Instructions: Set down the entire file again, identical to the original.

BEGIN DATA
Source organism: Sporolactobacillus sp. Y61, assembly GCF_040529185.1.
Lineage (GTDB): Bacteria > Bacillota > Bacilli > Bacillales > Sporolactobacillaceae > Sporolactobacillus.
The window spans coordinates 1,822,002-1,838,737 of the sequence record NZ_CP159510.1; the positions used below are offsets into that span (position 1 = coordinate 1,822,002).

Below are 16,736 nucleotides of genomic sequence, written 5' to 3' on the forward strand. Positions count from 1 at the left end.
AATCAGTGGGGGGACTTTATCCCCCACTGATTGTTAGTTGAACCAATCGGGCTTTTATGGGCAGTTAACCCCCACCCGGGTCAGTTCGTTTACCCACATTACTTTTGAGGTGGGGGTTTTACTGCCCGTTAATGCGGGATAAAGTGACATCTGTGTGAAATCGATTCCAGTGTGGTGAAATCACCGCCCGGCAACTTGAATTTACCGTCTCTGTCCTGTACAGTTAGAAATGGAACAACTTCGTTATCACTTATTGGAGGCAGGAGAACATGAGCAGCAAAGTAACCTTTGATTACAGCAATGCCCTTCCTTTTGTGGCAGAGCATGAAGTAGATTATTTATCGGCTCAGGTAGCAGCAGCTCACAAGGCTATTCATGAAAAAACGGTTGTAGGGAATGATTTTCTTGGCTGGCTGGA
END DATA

Source organism: Sporolactobacillus sp. Y61, assembly GCF_040529185.1.
Lineage (GTDB): Bacteria > Bacillota > Bacilli > Bacillales > Sporolactobacillaceae > Sporolactobacillus.
The window spans coordinates 1,822,002-1,838,737 of the sequence record NZ_CP159510.1; the positions used below are offsets into that span (position 1 = coordinate 1,822,002).

Below are 16,736 nucleotides of genomic sequence, written 5' to 3' on the forward strand. Positions count from 1 at the left end.
AATCAGTGGGGGGACTTTATCCCCCACTGATTGTTAGTTGAACCAATCGGGCTTTTATGGGCAGTTAACCCCCACCCGGGTCAGTTCGTTTACCCACATTACTTTTGAGGTGGGGGTTTTACTGCCCGTTAATGCGGGATAAAGTGACATCTGTGTGAAATCGATTCCAGTGTGGTGAAATCACCGCCCGGCAACTTGAATTTACCGTCTCTGTCCTGTACAGTTAGAAATGGAACAACTTCGTTATCACTTATTGGAGGCAGGAGAACATGAGCAGCAAAGTAACCTTTGATTACAGCAATGCCCTTCCTTTTGTGGCAGAGCATGAAGTAGATTATTTATCGGCTCAGGTAGCAGCAGCTCACAAGGCTATTCATGAAAAAACGGTTGTAGGGAATGATTTTCTTGGCTGGCTGGA